But that’s not all that goes into Cat 3. It can also include chest pain that’s likely to be non-cardiac, dehydration, and abdominal pain without high-risk features. So your heartburn or costochondritis or even a bad case of mittelschmerz (ovulation pain) might be put in this category. Any “moderately severe pain” goes into category 3. Folks who have had a seizure but are now alert go into this category also – so the “Did Not Wait” (DNW) group can also include your friendly neighbourhood person with known epilepsy who was shipped to the ED by helpful bystanders after a straightforward fit, woke up on the way, and chose not to wait; or a person with a migraine who decided to deal with it at home rather than in a brightly-lit ED, or any of a variety of other people. People who have been assessed as “potentially aggressive” but not an immediate threat also are put into Category 3, which could include various stroppy drunk youths with minor injuries. Over 50% of patients originally triaged to category 3 require no followup after discharge from the emergency department. Not all Cat 3s are seriously ill or injured. State AMA president Gary Geelhoed identifies this as one possible cause of DNWs in the West’s article.
Or we could have people routinely walking out of EDs with moderately severe untreated asthma, acute psychosis, diabetic ketoacidosis, chemotherapy- or AIDS-related fever, and appendicitis. They could be abused women or children dragged home by their abusers. Unfortunately, raw figures tell us nothing about which types of people are in that “DNW”.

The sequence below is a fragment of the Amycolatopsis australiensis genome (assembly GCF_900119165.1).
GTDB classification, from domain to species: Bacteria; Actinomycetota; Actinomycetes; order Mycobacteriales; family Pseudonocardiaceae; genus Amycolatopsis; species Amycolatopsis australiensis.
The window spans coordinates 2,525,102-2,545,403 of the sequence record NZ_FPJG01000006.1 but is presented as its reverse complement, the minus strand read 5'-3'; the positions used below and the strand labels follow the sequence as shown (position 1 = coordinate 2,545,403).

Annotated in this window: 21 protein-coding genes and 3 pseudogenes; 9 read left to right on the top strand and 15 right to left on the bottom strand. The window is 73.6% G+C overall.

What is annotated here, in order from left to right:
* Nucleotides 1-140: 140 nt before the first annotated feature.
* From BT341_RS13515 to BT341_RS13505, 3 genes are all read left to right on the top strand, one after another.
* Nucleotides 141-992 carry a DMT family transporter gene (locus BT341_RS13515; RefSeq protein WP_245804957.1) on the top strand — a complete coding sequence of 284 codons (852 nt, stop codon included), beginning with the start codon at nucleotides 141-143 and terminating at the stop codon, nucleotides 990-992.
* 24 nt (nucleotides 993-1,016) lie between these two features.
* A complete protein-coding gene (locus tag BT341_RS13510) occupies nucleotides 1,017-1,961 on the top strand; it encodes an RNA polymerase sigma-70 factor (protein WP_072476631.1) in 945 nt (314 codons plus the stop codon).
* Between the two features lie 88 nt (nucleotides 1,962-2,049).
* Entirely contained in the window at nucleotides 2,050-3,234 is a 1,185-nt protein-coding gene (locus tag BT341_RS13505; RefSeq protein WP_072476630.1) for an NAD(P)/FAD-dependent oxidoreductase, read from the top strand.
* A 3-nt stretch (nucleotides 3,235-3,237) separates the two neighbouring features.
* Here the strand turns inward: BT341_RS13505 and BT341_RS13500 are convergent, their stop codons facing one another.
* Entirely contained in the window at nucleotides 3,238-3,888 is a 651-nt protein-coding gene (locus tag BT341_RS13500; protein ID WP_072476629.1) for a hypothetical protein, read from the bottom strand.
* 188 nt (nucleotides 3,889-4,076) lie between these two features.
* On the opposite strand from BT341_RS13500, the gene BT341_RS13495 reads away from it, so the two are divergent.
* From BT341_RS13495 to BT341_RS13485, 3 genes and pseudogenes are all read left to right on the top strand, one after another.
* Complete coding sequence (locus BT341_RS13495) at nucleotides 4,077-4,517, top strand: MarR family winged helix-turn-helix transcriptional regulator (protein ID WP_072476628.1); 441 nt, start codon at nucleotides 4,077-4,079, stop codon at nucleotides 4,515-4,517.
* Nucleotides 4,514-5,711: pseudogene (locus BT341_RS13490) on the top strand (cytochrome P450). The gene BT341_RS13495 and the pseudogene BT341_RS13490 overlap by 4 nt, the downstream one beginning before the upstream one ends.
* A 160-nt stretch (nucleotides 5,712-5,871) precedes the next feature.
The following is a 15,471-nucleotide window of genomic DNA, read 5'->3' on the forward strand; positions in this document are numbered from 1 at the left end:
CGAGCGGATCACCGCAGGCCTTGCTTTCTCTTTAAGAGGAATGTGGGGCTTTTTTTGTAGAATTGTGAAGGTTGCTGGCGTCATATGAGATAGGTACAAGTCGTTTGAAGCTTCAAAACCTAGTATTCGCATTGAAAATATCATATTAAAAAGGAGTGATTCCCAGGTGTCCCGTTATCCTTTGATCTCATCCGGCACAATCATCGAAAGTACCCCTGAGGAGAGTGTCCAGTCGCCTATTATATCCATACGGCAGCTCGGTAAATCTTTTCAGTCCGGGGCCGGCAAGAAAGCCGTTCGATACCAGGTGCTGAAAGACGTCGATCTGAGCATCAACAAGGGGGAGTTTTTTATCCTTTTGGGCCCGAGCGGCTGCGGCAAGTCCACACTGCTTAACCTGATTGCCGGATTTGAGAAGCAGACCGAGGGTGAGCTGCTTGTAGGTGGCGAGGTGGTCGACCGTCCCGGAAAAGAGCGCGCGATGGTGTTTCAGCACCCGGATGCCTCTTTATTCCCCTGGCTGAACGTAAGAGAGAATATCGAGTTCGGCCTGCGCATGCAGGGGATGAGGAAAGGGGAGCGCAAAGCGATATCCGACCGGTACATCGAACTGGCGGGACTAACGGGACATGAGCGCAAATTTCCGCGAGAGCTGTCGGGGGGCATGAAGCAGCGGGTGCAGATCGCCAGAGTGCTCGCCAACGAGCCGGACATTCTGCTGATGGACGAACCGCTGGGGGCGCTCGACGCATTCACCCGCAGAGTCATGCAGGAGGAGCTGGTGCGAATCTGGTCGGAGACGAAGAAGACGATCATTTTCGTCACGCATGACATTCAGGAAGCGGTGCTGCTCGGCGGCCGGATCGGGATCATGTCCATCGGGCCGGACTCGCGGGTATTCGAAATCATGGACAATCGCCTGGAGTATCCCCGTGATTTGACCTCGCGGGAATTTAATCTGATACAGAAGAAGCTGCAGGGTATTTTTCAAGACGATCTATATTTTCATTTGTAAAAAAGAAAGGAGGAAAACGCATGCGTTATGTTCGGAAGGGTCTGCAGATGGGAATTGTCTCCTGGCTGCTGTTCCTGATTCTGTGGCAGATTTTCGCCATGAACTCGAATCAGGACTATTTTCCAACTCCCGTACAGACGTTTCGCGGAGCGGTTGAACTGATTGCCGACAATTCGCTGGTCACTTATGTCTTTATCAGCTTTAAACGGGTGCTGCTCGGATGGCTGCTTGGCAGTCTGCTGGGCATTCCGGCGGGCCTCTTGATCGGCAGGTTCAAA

The 48 Category 2 walkouts are more worrying, but these are a tiny percentage of the total; again, we need a lot more research before being certain that these weren’t mis-triaged, or chose freely to walk out. And we need to know more about the specifics in order to figure out how to reduce the chances of a walkout by someone who desperately needs and wants help. The most obvious categories of possible Cat 2 walkouts that stand out to me are “drowsiness or decreased responsiveness of any cause”, “violent or aggressive”, and “fever with signs of lethargy”. Drunk or drug-affected people who are presented drowsy or violent regularly disappear from medical care, and not all lethargic people with fever have meningitis – it is entirely possible for someone to improve and decide that they’re rather keep having their nasty flu at home.
Waiting times are a problem. Western Australian EDs are not meeting ACEM targets consistently right now, and waiting times for category 3 patients have been outside of ACEM recommended times for a long time. Page 109 of Performance Indicators Certification Statement 2005 shows the 2000-2005 numbers for the proportion of ED patients seen within recommended times.
Over 99% of Category 1 patients were seen immediately, which is a key performance indicator. ACEM recommends that 75% of Category 3 patients be seen within 30 minutes, but the figures in WA hovered around the high fifties. More recent figures for the Metropolitan Health Service (MHS) are available in its 2008 report, and unfortunately they have dropped away recently, from a peak of 60.6% in 2005-6 to a low of 48.6% in 2007-2008. The only category in which targets are being fully met by MHS Emergency Departments are in category 5, the least urgent minor presentations. Country health services in WA have been performing at a similar level.